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Final act for film partnerships

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11th Nov 2011
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A first tier tribunal decision that two film partnerships were not undertaken on a commercial basis and therefore not entitled to sideways loss relief suggests that the curtain is falling on a once popular tax avoidance strategy.

The declining popularity of film partnerships is playing out in a series of tax tribunals, one involving celebrities and wealthy individuals including Sir Alex Ferguson who have used them as vehicles to offset tax losses.

Smith & Williamson highlighted the most recent decision on appeals by two separate partnerships - Samarkand Film Partnership No 3 and Proteus Film Partnership No 1 - against HMRC’s treatment of their claimed losses. One of the films involved was ‘The Queen’, for which Helen Mirren received a Best Actress Oscar.

At the same time, Sir Alex and a group of disgruntled investors are pursuing a related partnership agent, Future Films, over other schemes and is currently pending a decision.

Both partnerships used the film services of the agent Future Capital Partners. The film  negatives bought and leased were ‘The Queen’ (£8.2m) and ‘Irena Palm’ (£3.0m ) in the case of Samarkand,  and ‘Oliver Twist’ (£46.97m) in the case of Proteus.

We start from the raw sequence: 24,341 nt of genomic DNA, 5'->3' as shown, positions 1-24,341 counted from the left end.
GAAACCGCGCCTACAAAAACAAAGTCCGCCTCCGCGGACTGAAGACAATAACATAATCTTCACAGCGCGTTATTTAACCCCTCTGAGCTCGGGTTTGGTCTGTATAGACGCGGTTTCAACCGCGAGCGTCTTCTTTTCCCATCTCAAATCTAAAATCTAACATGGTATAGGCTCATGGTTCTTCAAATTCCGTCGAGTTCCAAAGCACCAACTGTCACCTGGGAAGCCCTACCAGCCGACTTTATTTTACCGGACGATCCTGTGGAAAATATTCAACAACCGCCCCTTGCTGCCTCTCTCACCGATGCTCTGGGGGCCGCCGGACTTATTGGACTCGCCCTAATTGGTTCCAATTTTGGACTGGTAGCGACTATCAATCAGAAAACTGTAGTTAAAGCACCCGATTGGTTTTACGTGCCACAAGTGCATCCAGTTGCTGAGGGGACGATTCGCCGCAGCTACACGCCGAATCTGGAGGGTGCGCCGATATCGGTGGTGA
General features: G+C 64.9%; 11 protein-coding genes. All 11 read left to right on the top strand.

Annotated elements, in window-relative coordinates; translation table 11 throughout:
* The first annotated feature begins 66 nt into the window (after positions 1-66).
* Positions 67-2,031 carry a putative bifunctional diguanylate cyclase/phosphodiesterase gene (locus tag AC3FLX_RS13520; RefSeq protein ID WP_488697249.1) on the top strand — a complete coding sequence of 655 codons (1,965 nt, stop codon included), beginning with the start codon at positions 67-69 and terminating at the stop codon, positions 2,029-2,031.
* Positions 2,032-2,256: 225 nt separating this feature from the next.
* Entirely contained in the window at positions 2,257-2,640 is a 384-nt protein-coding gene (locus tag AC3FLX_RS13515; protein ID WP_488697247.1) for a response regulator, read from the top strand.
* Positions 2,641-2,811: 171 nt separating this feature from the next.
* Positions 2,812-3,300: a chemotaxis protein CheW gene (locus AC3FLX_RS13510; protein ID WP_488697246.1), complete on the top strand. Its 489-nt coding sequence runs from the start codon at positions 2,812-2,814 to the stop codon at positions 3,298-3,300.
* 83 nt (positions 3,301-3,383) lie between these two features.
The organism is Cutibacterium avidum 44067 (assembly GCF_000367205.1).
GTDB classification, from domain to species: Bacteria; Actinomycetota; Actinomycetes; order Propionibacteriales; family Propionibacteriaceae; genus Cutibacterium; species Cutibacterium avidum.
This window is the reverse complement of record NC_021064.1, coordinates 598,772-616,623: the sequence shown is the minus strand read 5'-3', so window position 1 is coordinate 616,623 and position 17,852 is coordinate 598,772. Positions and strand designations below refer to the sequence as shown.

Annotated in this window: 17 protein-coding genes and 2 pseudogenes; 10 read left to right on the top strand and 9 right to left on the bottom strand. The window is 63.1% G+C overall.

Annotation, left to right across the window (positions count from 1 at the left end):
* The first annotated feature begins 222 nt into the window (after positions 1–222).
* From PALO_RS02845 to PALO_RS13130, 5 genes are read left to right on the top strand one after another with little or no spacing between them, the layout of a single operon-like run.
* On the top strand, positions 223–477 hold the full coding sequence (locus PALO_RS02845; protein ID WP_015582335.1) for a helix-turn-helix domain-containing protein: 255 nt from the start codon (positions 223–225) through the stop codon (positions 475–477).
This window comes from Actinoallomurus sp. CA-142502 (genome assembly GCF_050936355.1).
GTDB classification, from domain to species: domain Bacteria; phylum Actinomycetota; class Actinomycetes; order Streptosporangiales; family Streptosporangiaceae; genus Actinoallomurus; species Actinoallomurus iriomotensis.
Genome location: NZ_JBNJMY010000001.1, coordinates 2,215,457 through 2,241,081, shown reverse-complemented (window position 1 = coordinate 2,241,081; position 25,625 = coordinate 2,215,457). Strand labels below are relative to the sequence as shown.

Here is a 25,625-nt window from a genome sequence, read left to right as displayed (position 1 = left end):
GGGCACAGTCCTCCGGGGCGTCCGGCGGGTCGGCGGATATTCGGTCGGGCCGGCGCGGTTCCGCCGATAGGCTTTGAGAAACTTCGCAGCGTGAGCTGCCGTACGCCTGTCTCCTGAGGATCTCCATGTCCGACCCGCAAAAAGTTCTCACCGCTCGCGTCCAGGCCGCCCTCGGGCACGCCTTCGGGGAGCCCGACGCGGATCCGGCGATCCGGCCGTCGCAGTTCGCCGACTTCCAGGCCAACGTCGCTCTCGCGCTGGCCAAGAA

The tribunal judge described some of the business practices of the partnerships as “sloppy” and queried Samarkand’s title rights to ‘The Queen’, but questions about the partnerships’ underlying commerciality played a more significant part in the final decision to reject their appeals.

The tribunal found that the film partnerships were not trading activities, and as such the partnership businesses were not undertaken on a commercial basis and the partners were not entitled to a sideways loss relief. While the accounting results of the film projects showed a profit, the tribunal considered the net present value of the arrangements to be insufficient to demonstrate a commercial activity was undertaken.

In recent years, the provisions allowing sideways loss relief for film partnerships have been tightened up, and HMRC has ramped up its investigations into film partnership loss claims.

In the view of several AccountingWEB members who responded to an to an Any Answers post on the subject, film partnerships are hardly worth bothering with any more.

George Attazder pointed out that the legislation and guidance applicable to this case, which covers 2005/06 and 2006/07, would have been in s130-144 ITTOIA 2005 and BIM56000 et seq. But the rules changed significantly with effect from 1 January 2007 after this legislation was replaced in the 2006 Finance Act.

“The FA 2006 provisions have since been repealed by CTA 2009, which provides replacement legislation for corporation tax purposes, but I can't see that there's replacement legislation for income tax purposes,” Attazder said.

In a related tribunal case, Sir Alex Ferguson and a number of investors including Sven-Goran Eriksson are awaiting a ruling after investing in a Future Films scheme to buy the rights to distribute two Disney films. According to the Evening Standard, the investors stand to lose £117m in promised tax benefits if the appeal fails.

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